Megan N. Liberty
MEGAN N. LIBERTY is a writer based in Brooklyn. Her interests include text and image, artists' books and ephemera, and archive curatorial practices.
MAR 2018 | Art Books
Imagine if writing was a purely visual endeavor without linguistic or syntactical meaning. Could we read the curves and slants, thickness, and size of the lines like we would alphabetical or pictorial characters? The writings and drawings of Mirtha Dermisache and Renee Gladman beg these questions.
JUNE 2017 | Art Books
How do we enter a book? How do we move around in it and travel between its pages, chapters, and various corners and openings? These are some of the questions Tate Shaw asks in his collection, Blurred Library: Essays on Artists’ Books.
NOV 2017 | Art Books
Known as an abstract painter for his bold use of gridded color swatches, Stanley Whitney crowds his drawings with an abundance of line, as seen in his September-October exhibition of drawings at Lisson Gallery in Chelsea.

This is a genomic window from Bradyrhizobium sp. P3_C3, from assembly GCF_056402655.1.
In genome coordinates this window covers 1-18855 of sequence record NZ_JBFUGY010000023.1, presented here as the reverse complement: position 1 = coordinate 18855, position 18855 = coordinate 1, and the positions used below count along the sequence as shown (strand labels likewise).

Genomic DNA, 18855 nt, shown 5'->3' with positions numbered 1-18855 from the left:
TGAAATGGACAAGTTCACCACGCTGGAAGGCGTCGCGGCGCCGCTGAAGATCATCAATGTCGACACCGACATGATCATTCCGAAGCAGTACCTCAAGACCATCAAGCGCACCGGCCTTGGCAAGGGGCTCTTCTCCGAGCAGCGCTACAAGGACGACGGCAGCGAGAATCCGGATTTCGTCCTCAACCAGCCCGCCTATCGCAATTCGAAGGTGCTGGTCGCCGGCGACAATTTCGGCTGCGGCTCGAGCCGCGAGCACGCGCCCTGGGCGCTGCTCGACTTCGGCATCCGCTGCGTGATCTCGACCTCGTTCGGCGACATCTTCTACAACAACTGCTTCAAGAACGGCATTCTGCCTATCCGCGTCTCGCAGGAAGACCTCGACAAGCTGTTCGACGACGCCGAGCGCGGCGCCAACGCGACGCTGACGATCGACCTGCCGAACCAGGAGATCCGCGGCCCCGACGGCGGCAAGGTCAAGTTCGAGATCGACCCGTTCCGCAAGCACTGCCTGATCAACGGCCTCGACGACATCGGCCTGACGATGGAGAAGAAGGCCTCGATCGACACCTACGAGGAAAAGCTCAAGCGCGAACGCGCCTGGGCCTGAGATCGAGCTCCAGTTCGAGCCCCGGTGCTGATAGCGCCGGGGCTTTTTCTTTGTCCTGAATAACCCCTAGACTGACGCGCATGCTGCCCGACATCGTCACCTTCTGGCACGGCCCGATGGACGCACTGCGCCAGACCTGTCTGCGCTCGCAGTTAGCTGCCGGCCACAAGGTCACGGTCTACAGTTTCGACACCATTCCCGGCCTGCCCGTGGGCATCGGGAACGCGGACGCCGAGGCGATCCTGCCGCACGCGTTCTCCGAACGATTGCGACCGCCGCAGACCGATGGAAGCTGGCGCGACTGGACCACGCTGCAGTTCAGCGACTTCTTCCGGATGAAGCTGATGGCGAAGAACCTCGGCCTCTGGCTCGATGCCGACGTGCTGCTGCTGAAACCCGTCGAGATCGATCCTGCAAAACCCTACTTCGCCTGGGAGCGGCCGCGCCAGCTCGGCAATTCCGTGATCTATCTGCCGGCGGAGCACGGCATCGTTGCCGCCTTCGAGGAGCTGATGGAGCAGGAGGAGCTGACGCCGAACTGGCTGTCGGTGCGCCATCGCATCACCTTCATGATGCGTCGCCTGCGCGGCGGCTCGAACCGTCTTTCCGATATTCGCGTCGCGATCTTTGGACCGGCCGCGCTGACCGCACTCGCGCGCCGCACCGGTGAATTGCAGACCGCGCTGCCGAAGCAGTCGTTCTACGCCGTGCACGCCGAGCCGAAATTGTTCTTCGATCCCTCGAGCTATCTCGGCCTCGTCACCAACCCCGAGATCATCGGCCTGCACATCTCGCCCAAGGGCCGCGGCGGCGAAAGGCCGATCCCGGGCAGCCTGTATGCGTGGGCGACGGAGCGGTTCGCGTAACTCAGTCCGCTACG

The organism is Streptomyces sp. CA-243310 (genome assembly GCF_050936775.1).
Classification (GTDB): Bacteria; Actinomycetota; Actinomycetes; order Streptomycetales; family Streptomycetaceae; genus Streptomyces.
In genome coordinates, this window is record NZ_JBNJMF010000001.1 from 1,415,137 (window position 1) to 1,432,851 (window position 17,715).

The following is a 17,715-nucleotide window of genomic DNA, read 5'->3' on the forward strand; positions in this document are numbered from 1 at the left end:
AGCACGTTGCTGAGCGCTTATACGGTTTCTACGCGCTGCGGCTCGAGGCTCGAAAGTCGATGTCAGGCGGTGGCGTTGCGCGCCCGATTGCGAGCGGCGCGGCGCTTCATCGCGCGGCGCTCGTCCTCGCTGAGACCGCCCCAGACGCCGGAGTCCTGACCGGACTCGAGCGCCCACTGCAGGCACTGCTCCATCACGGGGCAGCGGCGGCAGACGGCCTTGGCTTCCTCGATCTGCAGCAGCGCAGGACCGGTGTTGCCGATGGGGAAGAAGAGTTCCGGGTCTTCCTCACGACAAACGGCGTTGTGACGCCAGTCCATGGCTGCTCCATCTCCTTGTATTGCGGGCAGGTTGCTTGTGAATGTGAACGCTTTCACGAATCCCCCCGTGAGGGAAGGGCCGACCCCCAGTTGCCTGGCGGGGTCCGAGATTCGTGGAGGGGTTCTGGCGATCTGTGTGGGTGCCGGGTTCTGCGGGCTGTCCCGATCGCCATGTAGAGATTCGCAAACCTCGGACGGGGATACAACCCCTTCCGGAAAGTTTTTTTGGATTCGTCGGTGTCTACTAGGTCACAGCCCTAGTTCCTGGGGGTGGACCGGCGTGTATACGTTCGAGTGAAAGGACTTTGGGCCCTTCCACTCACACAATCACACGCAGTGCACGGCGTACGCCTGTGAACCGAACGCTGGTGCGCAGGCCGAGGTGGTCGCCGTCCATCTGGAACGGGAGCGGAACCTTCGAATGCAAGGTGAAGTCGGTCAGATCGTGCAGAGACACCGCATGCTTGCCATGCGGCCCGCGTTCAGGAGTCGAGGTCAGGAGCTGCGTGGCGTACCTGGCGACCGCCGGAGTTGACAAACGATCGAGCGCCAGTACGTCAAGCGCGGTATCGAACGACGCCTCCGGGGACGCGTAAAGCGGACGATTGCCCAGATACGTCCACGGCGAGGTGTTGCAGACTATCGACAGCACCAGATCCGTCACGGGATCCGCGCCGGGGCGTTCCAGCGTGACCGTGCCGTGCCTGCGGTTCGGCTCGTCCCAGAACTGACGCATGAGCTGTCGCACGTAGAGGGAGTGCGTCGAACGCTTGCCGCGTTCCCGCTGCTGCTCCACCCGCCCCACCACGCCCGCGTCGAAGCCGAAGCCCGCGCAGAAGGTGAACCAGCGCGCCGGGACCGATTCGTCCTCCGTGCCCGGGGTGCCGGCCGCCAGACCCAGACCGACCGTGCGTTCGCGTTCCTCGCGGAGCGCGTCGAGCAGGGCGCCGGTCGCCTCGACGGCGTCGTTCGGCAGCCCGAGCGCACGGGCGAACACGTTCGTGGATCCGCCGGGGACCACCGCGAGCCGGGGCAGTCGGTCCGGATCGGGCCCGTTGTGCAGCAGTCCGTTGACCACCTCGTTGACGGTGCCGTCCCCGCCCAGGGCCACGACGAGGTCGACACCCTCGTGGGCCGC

JUL-AUG 2016 | Art Books
Some artists, such as Bianca Stone and Jon-Michael Frank, are responding to the new order of things through the genre of poetry comics, which combine illustrations with brief lines of text.
APR 2017 | Art Books
Can reading be a form of making? And if reading is making, what, then, of publishing? Two recent publications take these questions as their starting points.
SEPT 2017 | Art Books
While British artist Sarah Tulloch was completing her undergraduate degree in fine art, she inherited a collection of photographs from her grandfather, an amateur photographer whom she hadn’t known very well because he lived in Australia and she in the United Kingdom.
MAR 2016 | Art Books
The British art critic Lawrence Alloway, one of the earliest theorists of Pop Art, wrote that the “term [Pop Art] refers to the use of popular art sources by fine artists: movie stills, science fiction, advertisements, games boards, heroes of the mass media.”
OCT 2015 | Art Books
John Cage’s musical compositions are known for requiring a high level of interpretation on the part of the musician: they are more of a collaboration with the composer than a direct translation of written notes into auditory musical form.